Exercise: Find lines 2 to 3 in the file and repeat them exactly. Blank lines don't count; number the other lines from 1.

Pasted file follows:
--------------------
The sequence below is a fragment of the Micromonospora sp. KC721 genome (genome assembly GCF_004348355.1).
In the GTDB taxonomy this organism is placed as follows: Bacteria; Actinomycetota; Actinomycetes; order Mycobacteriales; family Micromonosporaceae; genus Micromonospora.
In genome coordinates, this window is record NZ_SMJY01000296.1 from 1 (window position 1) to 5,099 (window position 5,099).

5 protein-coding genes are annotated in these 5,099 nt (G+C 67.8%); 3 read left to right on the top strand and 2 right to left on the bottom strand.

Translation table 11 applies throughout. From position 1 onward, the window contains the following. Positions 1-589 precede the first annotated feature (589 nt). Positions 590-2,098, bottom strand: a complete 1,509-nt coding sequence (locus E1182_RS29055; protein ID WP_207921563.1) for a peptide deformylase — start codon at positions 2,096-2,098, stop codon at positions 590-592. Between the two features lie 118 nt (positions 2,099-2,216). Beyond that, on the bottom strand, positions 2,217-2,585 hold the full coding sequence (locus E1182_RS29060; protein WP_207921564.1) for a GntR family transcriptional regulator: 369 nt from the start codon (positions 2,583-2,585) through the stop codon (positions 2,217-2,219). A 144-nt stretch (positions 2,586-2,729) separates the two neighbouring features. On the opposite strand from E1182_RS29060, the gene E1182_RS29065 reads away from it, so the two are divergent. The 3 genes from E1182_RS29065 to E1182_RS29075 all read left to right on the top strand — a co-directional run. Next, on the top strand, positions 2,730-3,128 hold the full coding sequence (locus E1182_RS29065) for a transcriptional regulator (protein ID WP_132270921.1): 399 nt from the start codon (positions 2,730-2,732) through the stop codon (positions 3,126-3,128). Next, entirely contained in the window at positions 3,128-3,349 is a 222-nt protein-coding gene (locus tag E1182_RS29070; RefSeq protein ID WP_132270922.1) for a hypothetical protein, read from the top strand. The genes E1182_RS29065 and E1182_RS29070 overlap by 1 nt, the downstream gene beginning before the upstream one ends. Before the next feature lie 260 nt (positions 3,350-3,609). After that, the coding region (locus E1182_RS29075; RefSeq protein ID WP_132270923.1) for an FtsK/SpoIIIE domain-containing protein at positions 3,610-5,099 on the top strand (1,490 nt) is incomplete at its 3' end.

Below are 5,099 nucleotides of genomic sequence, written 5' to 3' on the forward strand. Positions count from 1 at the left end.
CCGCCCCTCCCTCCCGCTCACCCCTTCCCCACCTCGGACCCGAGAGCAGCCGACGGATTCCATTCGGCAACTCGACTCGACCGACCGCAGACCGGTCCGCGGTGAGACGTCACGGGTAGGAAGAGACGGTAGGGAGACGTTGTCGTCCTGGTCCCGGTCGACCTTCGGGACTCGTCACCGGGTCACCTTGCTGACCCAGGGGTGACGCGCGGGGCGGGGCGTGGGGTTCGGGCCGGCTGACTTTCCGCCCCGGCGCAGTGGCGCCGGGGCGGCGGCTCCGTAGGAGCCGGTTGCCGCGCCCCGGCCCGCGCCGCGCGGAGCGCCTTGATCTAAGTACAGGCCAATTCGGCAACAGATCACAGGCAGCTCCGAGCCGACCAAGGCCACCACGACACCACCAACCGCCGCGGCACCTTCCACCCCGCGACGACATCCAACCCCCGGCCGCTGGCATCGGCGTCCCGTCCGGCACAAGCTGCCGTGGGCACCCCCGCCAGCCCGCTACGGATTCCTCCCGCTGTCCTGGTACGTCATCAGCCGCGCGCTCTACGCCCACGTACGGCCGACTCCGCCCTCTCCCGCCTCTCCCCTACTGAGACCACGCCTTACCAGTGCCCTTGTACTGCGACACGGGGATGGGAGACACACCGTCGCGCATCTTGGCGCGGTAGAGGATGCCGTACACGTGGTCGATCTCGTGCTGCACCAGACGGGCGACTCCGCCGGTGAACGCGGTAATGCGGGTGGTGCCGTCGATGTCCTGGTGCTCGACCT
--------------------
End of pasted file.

In the GTDB taxonomy this organism is placed as follows: Bacteria; Actinomycetota; Actinomycetes; order Mycobacteriales; family Micromonosporaceae; genus Micromonospora.
In genome coordinates, this window is record NZ_SMJY01000296.1 from 1 (window position 1) to 5,099 (window position 5,099).